The National Oceanic and Atmospheric Administration (NOAA) and Verizon Frontline have signed a three-year Cooperative Research and Development Agreement to explore new strategies to rapidly deploy uncrewed aircraft systems to collect and distribute imagery of damage resulting from severe storms such as tornadoes or hurricanes.

As part of this partnership, the Verizon Frontline Crisis Response Team will provide the uncrewed aircraft system platform, sensor, and personnel resources needed to rapidly respond and collect aerial imagery of storm-damaged areas of interest identified by NOAA.

The goal is to enhance the ability of NOAA’s National Weather Service offices to quickly conduct post-storm damage assessments, while also providing data for research conducted by the NOAA National Severe Storms Laboratory.

This data will be used to help researchers better understand tornado behavior and impacts with a goal of improving warnings.

“This collaboration has the potential to demonstrate how partnerships with Verizon and other organizations to gather drone imagery can significantly improve the services provided by the NWS to the public and partners when disaster strikes,” said Tim Oram, NWS Southern Region Headquarters Meteorological Services Branch Chief.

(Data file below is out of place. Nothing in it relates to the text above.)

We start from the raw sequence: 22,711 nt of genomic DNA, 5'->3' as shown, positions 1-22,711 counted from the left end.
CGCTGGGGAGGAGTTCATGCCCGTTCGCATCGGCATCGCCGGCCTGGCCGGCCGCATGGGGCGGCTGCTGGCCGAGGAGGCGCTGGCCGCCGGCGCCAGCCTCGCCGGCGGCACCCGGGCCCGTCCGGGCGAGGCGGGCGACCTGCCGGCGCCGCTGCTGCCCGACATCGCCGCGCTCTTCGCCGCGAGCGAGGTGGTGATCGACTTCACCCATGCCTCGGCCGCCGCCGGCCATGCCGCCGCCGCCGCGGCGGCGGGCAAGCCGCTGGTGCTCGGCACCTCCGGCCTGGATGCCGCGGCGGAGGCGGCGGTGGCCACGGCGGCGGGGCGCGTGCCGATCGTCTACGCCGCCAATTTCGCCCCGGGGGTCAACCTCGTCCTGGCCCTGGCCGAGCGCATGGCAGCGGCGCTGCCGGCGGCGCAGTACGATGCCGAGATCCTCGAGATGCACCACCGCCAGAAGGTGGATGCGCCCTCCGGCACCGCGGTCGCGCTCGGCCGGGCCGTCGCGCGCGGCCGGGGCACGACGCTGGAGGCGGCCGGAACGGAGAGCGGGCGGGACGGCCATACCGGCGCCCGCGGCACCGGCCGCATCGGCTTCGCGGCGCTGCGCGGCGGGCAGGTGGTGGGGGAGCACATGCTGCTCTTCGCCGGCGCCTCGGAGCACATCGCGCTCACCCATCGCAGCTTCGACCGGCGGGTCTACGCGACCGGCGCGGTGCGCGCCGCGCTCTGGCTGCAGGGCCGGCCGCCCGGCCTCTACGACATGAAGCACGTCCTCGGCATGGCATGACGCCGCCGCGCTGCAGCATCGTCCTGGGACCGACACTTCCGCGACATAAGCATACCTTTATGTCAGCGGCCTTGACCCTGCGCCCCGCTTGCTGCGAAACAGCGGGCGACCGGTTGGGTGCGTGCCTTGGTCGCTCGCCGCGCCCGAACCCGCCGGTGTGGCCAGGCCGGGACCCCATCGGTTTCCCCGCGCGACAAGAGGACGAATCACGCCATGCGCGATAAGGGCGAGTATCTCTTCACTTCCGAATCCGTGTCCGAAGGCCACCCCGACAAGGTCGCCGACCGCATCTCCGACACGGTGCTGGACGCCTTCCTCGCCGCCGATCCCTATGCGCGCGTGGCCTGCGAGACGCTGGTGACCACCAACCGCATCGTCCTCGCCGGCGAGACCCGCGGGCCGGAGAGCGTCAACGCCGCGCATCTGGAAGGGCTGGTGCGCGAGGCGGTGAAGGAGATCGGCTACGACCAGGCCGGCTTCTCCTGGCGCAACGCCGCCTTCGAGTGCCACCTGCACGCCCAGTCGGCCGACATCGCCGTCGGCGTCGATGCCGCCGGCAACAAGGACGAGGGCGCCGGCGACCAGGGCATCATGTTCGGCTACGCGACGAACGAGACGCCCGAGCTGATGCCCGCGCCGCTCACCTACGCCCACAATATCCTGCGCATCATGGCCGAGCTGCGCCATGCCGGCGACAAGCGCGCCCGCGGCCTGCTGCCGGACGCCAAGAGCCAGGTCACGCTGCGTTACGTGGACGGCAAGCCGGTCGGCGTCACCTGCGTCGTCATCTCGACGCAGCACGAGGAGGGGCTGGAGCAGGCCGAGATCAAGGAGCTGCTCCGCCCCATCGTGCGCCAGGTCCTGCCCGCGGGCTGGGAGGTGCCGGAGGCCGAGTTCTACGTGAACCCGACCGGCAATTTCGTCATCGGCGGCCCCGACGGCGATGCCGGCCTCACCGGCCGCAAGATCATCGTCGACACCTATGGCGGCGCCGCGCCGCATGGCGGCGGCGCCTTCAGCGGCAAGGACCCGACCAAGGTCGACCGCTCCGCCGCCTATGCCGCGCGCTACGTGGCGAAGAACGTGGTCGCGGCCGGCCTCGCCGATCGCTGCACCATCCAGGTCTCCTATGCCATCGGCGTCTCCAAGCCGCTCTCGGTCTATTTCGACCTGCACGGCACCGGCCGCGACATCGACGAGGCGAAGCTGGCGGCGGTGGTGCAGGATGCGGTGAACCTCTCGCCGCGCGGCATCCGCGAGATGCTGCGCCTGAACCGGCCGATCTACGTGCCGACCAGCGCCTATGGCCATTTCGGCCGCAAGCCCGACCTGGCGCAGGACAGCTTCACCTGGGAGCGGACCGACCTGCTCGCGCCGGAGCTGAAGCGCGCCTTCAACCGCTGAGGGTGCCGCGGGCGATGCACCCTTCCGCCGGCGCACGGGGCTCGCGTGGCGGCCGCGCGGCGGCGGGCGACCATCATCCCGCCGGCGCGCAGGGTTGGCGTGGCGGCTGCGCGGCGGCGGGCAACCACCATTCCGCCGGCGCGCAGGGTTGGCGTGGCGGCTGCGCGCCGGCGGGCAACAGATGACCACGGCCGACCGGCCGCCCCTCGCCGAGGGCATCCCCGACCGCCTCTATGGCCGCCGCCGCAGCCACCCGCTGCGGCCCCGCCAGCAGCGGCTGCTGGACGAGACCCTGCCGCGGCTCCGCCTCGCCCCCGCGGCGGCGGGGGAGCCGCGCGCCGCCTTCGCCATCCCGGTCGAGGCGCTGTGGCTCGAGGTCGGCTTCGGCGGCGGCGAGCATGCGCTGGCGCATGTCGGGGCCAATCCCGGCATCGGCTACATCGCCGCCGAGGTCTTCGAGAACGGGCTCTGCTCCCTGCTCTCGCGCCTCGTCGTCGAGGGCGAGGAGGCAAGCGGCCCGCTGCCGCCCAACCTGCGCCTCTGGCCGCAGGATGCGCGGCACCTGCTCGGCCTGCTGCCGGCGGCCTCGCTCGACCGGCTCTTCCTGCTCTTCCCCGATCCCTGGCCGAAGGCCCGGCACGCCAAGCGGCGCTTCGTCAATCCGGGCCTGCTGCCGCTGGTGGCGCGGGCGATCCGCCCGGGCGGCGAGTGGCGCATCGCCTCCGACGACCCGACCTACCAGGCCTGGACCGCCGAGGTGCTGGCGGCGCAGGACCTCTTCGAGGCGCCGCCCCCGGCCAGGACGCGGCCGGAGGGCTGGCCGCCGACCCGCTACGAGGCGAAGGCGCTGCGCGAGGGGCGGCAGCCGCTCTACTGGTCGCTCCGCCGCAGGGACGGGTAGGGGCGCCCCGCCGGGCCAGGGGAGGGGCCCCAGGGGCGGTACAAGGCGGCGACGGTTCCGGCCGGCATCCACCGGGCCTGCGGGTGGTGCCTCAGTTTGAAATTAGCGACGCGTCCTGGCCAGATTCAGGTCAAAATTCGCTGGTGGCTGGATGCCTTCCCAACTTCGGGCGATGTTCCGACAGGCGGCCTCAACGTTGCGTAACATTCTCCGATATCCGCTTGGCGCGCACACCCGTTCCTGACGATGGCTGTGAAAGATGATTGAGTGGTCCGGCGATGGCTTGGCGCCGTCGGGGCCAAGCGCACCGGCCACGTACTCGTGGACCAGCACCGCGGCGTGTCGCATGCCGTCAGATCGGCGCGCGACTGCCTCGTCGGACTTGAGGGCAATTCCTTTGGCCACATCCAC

The CRADA specifically applies to the NWS Southern Region and NOAA’s National Severe Storms Laboratory.

“This partnership will help pioneer new strategies aimed at gathering and disseminating crucial imagery, leveraging our collective expertise to enhance response efforts to severe storms and mitigate their impact on communities across the U.S.," said Michael Adams, associate vice president for federal civilian services at Verizon.

Typically after a storm, National Weather Service personnel perform damage surveys and gather data to assign tornado ratings, document a storm’s path, and improve the accuracy of future tornado forecasts. Uncrewed aircraft systems provide an advantage because they can more efficiently gather critical information in remote, hard-to-reach areas where it is difficult for people to travel. In the past, NOAA has used uncrewed systems for some storm damage assessment. This new partnership is designed to supplement existing resources and gather more information more quickly.

“After a crisis, the first imagery that any emergency management agency or similar public safety agency gets is typically satellite data and the resolution isn’t ideal,” said Chris Sanders of the Verizon Frontline Crisis Response Team. “What we’re aiming to do through our partnership with NOAA is develop ways to get these agencies high-resolution imagery much faster than they can get it today by using our robust network and rapid-mapping capabilities.”

Verizon Frontline is the advanced network and technology built for first responders – developed over three decades of partnership with public safety officials and agencies on the front lines – to meet their unique and evolving needs.